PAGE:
Burger King forced to scrap ‘racist’ ad

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Fast-food giant Burger King was forced to scrap an advert after it was slammed on social media for being “racist”.

The Instagram commercial showing Western people eating a new Vietnamese burger in New Zealand with chopsticks sparked outrage online.

“Take your tastebuds all the way to Ho Chi Minh City with our Vietnamese Sweet Chilli Tendercrisp, part of our Tastes of the World range. Available for a limited time only,” a caption for the ad read on Instagram.

Mario Mo, a Korean New Zealander, posted a video of the ad to her Twitter slamming the brand’s use of chopsticks with a sarcastic, “So this is the new Burger King ad for a ‘Vietnamese’ burger OK coolcoolcoolcoolcool CHOPSTICKS R HILARIOUS right omg etc.”

Soon after Mo posted the video, it went viral, pulling in over 2.1 million views as of Monday morning and hundreds of comments from Twitter users expressing their own outrage at the company’s approval of the ad.

Mo told HuffPost she decided to post the video because she was shocked to see it in the first place.

“Because I couldn’t believe such blatantly ignorant ads are still happening in 2019, it honestly took me a second to work out what the heck I was looking at,” Mo told HuffPost in a message.

“(People of colour) are constantly having to deal with microaggressions as well as outright hatred, and it just never ends,” she added.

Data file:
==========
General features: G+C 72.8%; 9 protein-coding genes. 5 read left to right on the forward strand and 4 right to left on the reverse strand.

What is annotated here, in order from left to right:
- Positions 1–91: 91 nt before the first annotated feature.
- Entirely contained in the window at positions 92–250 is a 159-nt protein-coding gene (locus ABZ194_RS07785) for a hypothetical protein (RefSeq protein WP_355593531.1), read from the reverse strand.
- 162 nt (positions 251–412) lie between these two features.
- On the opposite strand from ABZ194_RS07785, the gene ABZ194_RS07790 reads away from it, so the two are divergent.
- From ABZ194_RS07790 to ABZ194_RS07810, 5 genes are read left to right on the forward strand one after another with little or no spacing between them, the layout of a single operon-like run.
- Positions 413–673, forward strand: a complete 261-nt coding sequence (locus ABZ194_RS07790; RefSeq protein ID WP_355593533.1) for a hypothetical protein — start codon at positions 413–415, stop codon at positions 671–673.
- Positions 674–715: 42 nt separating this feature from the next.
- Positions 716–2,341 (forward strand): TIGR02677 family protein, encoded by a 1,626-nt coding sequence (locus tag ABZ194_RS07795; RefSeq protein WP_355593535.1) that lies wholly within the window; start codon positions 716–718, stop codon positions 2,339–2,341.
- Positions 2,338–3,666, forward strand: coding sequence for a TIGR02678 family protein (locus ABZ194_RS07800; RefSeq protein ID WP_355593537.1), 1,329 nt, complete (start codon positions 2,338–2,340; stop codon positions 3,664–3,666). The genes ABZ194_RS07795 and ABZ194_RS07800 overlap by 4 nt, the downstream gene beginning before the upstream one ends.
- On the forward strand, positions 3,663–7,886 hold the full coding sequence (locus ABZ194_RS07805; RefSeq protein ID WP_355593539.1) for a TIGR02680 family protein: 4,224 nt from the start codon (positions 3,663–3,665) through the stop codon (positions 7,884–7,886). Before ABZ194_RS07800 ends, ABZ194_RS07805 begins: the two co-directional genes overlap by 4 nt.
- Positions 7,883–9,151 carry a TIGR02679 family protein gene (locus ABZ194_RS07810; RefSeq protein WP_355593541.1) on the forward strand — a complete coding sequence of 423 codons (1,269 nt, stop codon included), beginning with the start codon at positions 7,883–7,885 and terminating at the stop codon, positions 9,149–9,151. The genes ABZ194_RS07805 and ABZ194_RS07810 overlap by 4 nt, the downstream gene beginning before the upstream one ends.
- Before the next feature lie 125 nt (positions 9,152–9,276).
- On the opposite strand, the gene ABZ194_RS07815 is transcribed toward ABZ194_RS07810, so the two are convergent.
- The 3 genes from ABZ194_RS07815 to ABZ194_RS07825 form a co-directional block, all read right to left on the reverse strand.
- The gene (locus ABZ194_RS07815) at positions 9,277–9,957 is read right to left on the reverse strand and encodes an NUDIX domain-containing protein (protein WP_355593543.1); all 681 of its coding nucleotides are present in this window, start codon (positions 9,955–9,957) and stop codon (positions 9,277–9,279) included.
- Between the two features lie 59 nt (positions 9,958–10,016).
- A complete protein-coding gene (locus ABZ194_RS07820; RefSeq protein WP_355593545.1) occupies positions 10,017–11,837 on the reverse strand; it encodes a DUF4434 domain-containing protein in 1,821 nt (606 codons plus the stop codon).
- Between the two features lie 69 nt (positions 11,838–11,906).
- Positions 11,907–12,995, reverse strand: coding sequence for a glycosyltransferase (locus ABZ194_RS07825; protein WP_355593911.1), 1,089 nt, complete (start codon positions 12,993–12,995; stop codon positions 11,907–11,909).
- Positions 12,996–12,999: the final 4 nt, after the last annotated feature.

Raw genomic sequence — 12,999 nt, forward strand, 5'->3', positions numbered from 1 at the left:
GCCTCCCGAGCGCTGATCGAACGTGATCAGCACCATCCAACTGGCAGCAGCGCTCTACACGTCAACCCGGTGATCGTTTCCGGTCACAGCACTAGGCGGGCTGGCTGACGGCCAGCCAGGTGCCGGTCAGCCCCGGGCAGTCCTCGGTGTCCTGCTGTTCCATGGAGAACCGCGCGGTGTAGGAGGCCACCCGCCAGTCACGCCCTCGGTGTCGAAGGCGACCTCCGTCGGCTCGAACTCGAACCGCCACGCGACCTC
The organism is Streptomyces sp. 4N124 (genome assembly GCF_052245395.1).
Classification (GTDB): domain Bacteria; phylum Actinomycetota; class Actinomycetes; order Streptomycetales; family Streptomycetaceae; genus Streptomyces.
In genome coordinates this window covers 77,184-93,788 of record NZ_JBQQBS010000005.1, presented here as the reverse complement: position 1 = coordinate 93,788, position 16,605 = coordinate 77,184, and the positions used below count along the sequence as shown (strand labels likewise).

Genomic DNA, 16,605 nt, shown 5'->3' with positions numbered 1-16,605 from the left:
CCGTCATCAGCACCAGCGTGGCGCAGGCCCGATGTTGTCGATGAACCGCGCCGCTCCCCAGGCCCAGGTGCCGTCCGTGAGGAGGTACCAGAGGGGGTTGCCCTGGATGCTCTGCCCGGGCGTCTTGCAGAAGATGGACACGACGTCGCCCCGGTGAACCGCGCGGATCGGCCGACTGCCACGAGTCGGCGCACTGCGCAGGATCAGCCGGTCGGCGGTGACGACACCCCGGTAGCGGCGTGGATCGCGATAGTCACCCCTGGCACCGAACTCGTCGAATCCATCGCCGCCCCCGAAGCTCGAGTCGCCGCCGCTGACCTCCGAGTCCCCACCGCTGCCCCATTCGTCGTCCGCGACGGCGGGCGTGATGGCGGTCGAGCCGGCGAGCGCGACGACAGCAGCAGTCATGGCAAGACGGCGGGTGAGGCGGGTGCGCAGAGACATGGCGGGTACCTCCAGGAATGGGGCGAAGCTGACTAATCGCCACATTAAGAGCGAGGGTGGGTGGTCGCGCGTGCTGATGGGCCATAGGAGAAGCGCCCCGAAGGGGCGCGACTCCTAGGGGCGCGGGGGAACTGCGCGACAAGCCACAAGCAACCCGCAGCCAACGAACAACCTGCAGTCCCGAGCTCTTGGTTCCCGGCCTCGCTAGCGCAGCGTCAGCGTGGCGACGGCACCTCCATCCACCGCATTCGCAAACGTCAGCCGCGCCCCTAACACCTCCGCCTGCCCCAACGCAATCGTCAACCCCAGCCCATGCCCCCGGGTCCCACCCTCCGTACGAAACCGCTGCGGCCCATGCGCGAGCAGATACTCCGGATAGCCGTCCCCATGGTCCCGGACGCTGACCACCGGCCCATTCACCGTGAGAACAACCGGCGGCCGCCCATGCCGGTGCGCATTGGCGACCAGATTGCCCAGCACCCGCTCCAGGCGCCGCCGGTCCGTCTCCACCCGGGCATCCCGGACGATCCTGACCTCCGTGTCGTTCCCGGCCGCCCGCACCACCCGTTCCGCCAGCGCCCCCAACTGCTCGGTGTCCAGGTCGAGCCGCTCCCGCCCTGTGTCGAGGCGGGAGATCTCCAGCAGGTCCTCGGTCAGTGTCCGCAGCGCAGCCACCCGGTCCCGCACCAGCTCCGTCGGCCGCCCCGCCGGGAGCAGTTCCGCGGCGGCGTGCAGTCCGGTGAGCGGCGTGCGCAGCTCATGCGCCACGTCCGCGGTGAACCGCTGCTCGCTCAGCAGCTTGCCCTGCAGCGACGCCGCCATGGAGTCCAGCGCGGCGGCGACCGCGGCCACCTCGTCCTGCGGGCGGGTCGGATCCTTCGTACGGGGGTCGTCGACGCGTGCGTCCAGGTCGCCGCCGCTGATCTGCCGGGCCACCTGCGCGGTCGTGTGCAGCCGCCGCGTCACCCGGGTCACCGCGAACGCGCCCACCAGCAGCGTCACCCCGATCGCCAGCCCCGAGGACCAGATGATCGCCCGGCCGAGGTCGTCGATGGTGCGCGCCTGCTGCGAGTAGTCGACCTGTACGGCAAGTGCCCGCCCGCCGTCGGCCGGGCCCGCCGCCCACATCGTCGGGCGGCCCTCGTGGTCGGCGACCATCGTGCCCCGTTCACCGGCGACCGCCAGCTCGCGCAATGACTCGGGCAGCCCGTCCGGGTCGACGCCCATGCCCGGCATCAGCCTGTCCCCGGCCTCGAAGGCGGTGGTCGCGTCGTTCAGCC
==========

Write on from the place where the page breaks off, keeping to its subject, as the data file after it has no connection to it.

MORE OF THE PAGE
Burger King has now deleted the clip from its Instagram account in New Zealand and has also withdrawn the television commercial.

“The ad in question is insensitive and does not reflect our brand values regarding diversity and inclusion,” a spokesperson is reported to have said.

In November, Dolce & Gabbana apologised after receiving backlash for a series of “racist” ads that featured an Asian model using chopsticks to eat pizza and other Italian foods.

In 2017, The New York Times came under fire for its inappropriate positioning of chopsticks in a photograph announcing the yet-to-be opened “Asian-inspired” steak house, Jade Sixty.

Twitter pointed out the chopsticks were placed in an upright manner — a chopsticks etiquette faux pas as, in Japanese culture, upright chopsticks indicate death or suggest a funeral offering.

The New York Times replaced the photo to one without chopsticks.

Continue the conversation on Twitter @James_P_Hall or james.hall1@news.com.au

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